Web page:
Adam isn’t the only one who has issues, James, his doctor also had a bad war and struggles to talk about it. Both appeared to have suffered similar experiences but cope in different ways and also have different reactions to certain environments. Whilst Adam finds solace in the local woods, it a nightmare for James.
This novel was at times extremely upsetting, especially towards the end. But it also shows a method of coping, even if it looked strange to others. It made me think about how many thousands of families had no idea what happened to their loved ones and I had no idea how I would even begin to cope if I was in the same situation.
I loved the Westmorland setting, the tranquility made a welcome change from a city based novel. I think that it was the only type of setting that a book such as this could work in with the way that Adam could feel at ease with the nature around him, totally different from what happened in the woods during the war.
25th August 1957. The island of Spinalonga closes its leper colony. And a moment of violence has devastating consequences.
When time stops dead for Maria Petrakis and her sister, Anna, two families splinter apart and, for the people of Plaka, the closure of Spinalonga is forever coloured with tragedy.
In the aftermath, the question of how to resume life looms large. Stigma and scandal need to be confronted and somehow, for those impacted, a future built from the ruins of the past.
Number one bestselling author Victoria Hislop returns to the world and characters she created in The Island – the award-winning novel that remains one of the biggest selling reading group novels of the century. It is finally time to be reunited with Anna, Maria, Manolis and Andreas in the weeks leading up to the evacuation of the island… and beyond.
With thanks to the publisher for the copy received. About 15 years ago I read the prequel to this book which was called The Island. From memory it was a holiday read and I loved it. But because it was so long ago and I’ve read a lot of books since I can remember little of it. Apart from the island that became a leper colony and the way it tore apart lives when loved ones had to go and live there. But I was thrilled to be sent this follow up which I decided to read as a stand-alone novel.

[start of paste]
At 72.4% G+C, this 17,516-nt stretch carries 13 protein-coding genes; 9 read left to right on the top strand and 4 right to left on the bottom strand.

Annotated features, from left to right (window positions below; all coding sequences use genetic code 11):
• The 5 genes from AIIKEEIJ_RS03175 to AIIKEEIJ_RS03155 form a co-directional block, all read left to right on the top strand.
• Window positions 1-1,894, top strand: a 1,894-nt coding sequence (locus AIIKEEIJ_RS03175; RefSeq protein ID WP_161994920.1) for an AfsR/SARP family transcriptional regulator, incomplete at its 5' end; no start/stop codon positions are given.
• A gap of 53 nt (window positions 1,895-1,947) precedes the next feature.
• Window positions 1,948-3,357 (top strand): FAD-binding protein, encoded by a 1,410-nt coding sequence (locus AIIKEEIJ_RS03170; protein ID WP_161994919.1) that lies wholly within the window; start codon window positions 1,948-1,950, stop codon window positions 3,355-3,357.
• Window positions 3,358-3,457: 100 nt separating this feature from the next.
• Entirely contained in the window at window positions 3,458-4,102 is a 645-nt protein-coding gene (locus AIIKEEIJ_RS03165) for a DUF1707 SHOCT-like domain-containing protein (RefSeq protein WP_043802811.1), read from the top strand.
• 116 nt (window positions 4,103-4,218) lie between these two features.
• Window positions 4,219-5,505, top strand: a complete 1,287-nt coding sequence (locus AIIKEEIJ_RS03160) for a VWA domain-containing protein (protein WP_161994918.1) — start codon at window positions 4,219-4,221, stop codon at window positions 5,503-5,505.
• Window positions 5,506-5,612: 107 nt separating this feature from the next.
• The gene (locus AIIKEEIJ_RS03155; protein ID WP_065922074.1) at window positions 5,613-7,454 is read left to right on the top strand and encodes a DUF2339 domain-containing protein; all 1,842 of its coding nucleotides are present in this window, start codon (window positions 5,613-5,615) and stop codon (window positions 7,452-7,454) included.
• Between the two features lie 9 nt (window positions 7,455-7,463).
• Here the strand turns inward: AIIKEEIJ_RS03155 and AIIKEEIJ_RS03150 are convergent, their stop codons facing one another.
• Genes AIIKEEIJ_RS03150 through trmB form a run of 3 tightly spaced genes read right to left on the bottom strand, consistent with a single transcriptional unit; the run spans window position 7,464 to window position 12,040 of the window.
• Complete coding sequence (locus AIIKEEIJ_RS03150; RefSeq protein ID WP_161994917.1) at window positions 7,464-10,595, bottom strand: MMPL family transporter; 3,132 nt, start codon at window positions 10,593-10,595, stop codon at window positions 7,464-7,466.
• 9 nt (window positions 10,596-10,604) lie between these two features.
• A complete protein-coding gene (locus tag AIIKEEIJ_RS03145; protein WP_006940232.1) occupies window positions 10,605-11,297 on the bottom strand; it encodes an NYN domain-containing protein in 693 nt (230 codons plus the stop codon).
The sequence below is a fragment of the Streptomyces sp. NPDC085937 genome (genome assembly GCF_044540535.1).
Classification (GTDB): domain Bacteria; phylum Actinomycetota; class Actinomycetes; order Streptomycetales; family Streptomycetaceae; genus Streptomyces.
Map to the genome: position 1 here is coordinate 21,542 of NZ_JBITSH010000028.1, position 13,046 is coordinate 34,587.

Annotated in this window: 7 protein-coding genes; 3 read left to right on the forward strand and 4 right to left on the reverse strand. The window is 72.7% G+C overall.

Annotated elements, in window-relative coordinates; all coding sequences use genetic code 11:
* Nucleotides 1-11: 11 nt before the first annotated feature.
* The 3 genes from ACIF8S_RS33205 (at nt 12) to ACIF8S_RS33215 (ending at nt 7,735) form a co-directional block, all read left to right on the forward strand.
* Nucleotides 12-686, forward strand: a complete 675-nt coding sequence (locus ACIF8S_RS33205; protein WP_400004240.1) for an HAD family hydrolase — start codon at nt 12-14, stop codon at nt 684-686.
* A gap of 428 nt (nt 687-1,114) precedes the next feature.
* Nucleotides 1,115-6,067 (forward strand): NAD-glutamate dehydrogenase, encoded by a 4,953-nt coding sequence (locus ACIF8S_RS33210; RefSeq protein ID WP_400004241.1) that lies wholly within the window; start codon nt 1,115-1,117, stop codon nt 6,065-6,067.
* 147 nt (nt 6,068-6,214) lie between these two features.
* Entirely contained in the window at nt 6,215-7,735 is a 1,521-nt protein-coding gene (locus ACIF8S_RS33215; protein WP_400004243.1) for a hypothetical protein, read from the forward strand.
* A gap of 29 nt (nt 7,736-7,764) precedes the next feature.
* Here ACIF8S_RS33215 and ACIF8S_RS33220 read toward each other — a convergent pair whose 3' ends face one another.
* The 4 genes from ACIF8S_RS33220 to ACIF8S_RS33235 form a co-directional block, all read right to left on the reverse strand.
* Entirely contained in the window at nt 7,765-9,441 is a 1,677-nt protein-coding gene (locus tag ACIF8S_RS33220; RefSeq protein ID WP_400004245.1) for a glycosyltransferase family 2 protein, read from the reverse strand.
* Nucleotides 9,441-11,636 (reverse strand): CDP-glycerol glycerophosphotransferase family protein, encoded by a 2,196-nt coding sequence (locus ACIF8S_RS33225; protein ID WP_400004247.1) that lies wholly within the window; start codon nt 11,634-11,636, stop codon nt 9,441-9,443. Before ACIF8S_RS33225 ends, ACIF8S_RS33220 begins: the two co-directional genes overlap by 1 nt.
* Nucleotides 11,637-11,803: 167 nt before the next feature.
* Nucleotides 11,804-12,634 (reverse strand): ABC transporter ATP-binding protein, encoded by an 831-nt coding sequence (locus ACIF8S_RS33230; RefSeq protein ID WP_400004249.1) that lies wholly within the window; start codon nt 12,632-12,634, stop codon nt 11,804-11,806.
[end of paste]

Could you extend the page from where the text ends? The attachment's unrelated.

It starts with a tragedy at what should have been a happy occasion. The release of all the inhabitants of Spinalonga after a cure had been found for leprosy. One of those released was affected personally by what happened and she is one whose story you read. How she coped with her release and the way she chose to deal with the tragedy that occurred. Anna was one of the central characters in The Island, and really the only one I remembered anything about.
The other thread of the story involves Manolis, who flees Crete after what occurred. He builds a new life for himself but can never settle into a relationship and be truly happy. Despite not remembering him from The Island it was his story I preferred. His life with friends, especially his landlady was one that I really enjoyed.
The culture, the people, the developing tourism all felt realistic and I would happily reread The Island and then read this again. I’m sure reading the two together will reveal so much more about the history from the time.
When everything you say is a lie, can you even remember the truth?
Annie lives a quiet, contained, content life. She goes to work. She meets her friend. She’s kind of in a relationship. She’s happy. Not lonely at all.
If only more people could see how friendly she is — how eager to help and please. Then she could tick “Full Happy Life” off her list. But no one sees that side of Annie, and she can’t understand why.
That all changes the night Chloe Hills disappears. And Annie is the last person to see her.
This is her chance to prove to everybody that she’s worth something. That is, until she becomes a suspect.